I still spent $2000 on an Ultimaker because its easier. I never make stuff here (well, rarely). Its a pain in the ass to clamp your work, program the toolpaths, get coolant all over your clothes (particularly bad in my case since we never clean the machines enough – its gross). Machining parts is hard work, even with the machines at your disposal. 3D printers have their quirks, and they take some tweaking and adjusting sometimes (some more than others) but actually making parts on a properly adjusted machine is easy as hell. Model the part, then slice it and hit print.

        To me, that is well worth the $15 in plastic. That may not be true for everyone.

      3. Oh, and I forgot to make my point!

        3D printers and CNC machines are different tools. They each have their strengths. I’d suggest that if you like making parts, you think about how a 3D printer would save you time. Think about parts like this one:

        http://www.thingiverse.com/thing:13105

        You’re probably not going to make something like that on your CNC router. Thats just a toy you don’t need, but you get the idea.

        And anyway, you don’t have to get rid of the router! If you build a 3D printer, use that when it makes sense, and use your router when that makes sense.

        Trust me, 3D printers are awesome tools.

    2. Don’t forget prints are hollow. I ordered my ultimaker when it was first featured on HaD. Got it 5 weeks later, and I’m still on my first roll of 2.3kg PLA. I’m not printing huge quantity of things, but the amount materials you actually use is very low.

      1. Prints *can* be hollow. They don’t have to be. You can specify the interior fill density. Just clearing that up for anyone not in the know.

    3. The last couple of times I’ve bought 3mm natural ABS it ended up at $9 per pound. You would be surprised how far a pound of plastic will go when you don’t print at 100% fill. 20% fill is just fine for most prints.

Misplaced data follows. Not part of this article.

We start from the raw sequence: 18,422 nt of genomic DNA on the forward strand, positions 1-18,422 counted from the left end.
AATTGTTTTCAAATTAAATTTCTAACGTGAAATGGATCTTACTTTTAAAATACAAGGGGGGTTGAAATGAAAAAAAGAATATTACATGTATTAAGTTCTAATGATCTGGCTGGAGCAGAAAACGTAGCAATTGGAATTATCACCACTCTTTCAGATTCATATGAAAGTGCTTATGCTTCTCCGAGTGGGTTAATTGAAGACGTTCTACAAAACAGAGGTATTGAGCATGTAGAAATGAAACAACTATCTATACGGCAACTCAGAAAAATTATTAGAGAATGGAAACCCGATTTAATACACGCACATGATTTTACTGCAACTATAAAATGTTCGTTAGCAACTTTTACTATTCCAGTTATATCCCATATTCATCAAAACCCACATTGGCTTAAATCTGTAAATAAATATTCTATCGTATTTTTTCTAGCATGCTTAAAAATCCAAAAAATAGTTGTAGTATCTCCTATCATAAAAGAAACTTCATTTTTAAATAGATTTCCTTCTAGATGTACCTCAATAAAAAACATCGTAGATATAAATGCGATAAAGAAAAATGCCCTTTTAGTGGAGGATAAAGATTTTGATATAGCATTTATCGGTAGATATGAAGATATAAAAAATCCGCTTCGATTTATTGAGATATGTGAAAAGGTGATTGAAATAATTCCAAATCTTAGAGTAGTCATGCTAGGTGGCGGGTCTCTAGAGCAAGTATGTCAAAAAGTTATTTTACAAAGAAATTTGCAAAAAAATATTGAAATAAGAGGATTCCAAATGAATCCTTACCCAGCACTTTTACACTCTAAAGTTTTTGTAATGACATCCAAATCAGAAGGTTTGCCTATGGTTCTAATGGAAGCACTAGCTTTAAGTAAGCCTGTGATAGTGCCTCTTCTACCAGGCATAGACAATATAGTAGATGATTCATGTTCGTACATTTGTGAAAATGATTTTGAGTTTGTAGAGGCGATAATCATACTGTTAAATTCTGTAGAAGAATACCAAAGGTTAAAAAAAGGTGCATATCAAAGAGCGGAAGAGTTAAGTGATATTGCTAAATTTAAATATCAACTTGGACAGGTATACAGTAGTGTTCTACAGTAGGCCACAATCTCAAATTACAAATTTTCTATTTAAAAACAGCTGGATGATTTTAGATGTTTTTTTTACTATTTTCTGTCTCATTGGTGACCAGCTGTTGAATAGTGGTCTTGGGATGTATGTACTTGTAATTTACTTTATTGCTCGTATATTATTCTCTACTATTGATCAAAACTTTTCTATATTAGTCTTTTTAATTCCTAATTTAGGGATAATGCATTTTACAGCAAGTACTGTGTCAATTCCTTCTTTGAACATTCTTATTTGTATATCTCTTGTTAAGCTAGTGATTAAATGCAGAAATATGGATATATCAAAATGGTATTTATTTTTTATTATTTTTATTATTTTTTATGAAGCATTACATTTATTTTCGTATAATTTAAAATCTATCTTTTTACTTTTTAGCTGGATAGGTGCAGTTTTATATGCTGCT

I’m quite a miser when it comes to consumables for my projects, but plastic is so incredibly cheap in practice that the cost to print anything does not even cross my mind. It probably cost more in electricity to CAD my designs then it does to print them.

  4. Is it me or is that thing considerably faster than a RepRap/Makerbot as well?

    I thought there was a speed limit to using an extruder and PLA/ABS where the individual “traces” or whatever became too thin if you went too fast.

    1. Nah, RepRaps are very quick. It all comes down to the firmware and the operator. A well configured RepRap can run much faster than that. Still awesome to see another design. It only showes how it is spreading.

  5. $500-hmmm… getting closer. And if this actually ships for $500, is more evidence that a lot of the other 3D stuff out there is way over-priced.

  6. haha that’s awesome! We had one that was at my high school but it was restricted to “authorized personals” only, so I never got a chance to mess with it. haha.

  7. I’m thrilled. I wonder if there is something similar to Moore’s Law for 3D printers? Has anyone seen a graph on kit prices over time? Or maybe we’re still in a much to early stage for the graphs to tell any story.

  8. This would be perfect for all of those small clips that always break on everything that cause you to have to go buy a whole new assembly just for a few clips (re: automotive clips for odd years of various models are pretty much the worst offenders). Once the cad is done for the clip… it can be reproduced as needed. Small clip on lens covers? use transparent/translucent thread. Cover panels? Remote control battery covers? There’s a shed load of applications. Now… just need money.

  9. Great to hear the enthusiasm and even the skeptics! More light on the reprap.org community the better. If you want something easy, Printrbot is perfect. I own a Prusa Mendel too and love it. I have tricked it out too. My Printrbot ets most of the love because its smaller easy to move around and its more fun to watch print :)

    peace,
    Brook (Printrbot Designer)